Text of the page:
Adam Olearius


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Olearius, Adam

 

(also Adam Ölschläger). Born Aug. 16, 1603, in Saxony; died Feb. 23, 1671, in Gottorp, Schleswig. German scholar.

Olearius studied at the University of Leipzig, where he later taught. He served as court mathematician and librarian for the Duke of Holstein. He knew Russian and Arabic. In 1633–34, Olearius visited Russia as a member of the Schleswig-Holstein embassy; he traveled in Iran during a journey that lasted from 1635 to 1639. In 1639 he settled in Gottorp. In 1643, Olearius began editing the diaries of his journeys, which were later published in German in Schleswig in 1647.

Olearius’ works provide information about the geography and history of Russia and about the peoples who lived there, their settlements, and their customs and mores. His works contain many maps and drawings. He published a German translation of works by Persian and Arab poets, including Saadi’s Gulistan (The Rose Garden), in 1654.

WORKS

Opisanie puteshestviia v Moskoviiu i cherez Moskoviiu v Persiiu i obratno. St. Petersburg, 1906.

V. I. BUOANOV

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The map originates from a travel book, Relation du voyage d'Adam Olearius en Moscovie, Tartarie et Perse, by a German mathematician Adam Olearius.
Adam Olearius (1599-1671) German mathematician, cartographer, and traveler.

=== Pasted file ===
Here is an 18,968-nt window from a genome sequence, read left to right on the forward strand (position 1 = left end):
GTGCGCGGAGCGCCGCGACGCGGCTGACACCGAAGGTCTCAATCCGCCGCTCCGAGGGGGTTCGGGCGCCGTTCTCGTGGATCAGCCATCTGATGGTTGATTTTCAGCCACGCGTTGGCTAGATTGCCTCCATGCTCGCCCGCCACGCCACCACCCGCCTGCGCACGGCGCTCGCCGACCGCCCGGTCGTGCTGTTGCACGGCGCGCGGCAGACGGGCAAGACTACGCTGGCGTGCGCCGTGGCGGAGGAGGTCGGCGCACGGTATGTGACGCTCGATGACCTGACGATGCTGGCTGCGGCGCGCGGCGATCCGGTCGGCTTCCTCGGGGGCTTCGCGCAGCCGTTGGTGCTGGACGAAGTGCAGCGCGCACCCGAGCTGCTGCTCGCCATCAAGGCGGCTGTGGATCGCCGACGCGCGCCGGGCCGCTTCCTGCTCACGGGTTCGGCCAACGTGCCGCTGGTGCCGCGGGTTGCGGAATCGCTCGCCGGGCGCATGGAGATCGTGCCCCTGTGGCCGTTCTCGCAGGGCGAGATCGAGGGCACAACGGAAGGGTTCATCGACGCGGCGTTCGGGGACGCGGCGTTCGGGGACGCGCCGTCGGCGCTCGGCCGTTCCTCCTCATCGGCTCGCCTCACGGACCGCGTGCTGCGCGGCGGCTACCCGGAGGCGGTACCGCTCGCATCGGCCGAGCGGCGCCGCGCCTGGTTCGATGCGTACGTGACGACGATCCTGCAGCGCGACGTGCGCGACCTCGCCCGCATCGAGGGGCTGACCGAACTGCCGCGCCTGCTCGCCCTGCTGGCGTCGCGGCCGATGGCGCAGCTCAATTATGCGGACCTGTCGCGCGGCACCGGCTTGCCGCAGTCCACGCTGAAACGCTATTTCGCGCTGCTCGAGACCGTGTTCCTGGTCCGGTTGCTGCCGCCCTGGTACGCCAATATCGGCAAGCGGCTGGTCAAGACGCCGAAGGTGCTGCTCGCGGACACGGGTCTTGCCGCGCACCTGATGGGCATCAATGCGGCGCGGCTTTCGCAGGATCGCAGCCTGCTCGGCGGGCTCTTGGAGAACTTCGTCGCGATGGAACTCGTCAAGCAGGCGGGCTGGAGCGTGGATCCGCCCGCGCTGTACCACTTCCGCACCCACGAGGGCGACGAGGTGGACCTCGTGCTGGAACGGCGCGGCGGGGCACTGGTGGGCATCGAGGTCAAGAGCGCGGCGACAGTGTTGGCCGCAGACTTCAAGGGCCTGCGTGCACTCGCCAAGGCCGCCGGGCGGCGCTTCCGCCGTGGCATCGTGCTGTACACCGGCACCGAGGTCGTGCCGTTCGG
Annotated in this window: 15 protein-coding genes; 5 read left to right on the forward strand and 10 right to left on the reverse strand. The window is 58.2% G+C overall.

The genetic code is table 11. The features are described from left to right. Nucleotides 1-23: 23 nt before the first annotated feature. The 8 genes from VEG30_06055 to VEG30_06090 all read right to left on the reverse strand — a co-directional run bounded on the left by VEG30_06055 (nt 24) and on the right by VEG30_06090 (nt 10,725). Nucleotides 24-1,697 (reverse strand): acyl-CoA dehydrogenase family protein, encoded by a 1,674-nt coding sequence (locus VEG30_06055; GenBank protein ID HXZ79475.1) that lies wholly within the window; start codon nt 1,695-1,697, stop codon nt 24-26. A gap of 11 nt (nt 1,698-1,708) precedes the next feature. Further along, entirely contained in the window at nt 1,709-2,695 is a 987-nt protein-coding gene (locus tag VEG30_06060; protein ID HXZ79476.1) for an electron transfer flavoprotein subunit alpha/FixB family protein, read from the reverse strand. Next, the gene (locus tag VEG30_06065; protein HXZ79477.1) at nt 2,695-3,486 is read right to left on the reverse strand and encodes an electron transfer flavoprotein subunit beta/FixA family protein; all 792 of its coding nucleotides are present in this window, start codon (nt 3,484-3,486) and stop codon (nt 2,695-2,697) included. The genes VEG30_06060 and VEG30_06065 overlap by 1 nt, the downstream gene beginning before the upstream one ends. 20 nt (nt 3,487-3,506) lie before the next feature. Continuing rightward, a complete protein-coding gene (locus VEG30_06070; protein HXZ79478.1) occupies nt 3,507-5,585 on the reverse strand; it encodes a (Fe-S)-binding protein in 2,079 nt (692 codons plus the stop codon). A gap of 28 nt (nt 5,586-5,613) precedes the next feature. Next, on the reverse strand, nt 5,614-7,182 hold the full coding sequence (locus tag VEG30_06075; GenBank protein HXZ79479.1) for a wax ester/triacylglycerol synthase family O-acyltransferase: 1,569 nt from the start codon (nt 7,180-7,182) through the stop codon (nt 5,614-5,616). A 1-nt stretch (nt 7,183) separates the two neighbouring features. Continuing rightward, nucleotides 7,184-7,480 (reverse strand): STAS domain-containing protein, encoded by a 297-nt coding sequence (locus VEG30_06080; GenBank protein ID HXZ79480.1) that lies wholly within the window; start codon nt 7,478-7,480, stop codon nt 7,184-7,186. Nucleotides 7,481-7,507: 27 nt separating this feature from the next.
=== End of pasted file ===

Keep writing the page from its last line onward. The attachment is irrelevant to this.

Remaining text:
Samogitia on the map of Livonia by Adam Olearius, Paris 1659
Visions of Persia: mapping the travels of Adam Olearius.
Sumarokov's selection of these three poems--"an die grosse Stadt Mosskaw / als er schiede," "An den Fluss Mosskaw / als er schiede," and "Er redet die Stadt Mosskaw an / Als er ihre verguldeten Thurme von fernen sahe"--was for obvious reasons a natural one; Fleming had three times visited Moscow (1634, 1636 and 1639) with Adam Olearius on the Holstein trade mission sent by Duke Friedrich III, and had written the poems while there, glorifying the Russian capital.
The travel account published by Fleming's friend and fellow traveler Adam Olearius, .
All three poems appeared in the above order in the earliest edition of his works, Prodromus (1641), (19) published after Fleming's death by Adam Olearius.

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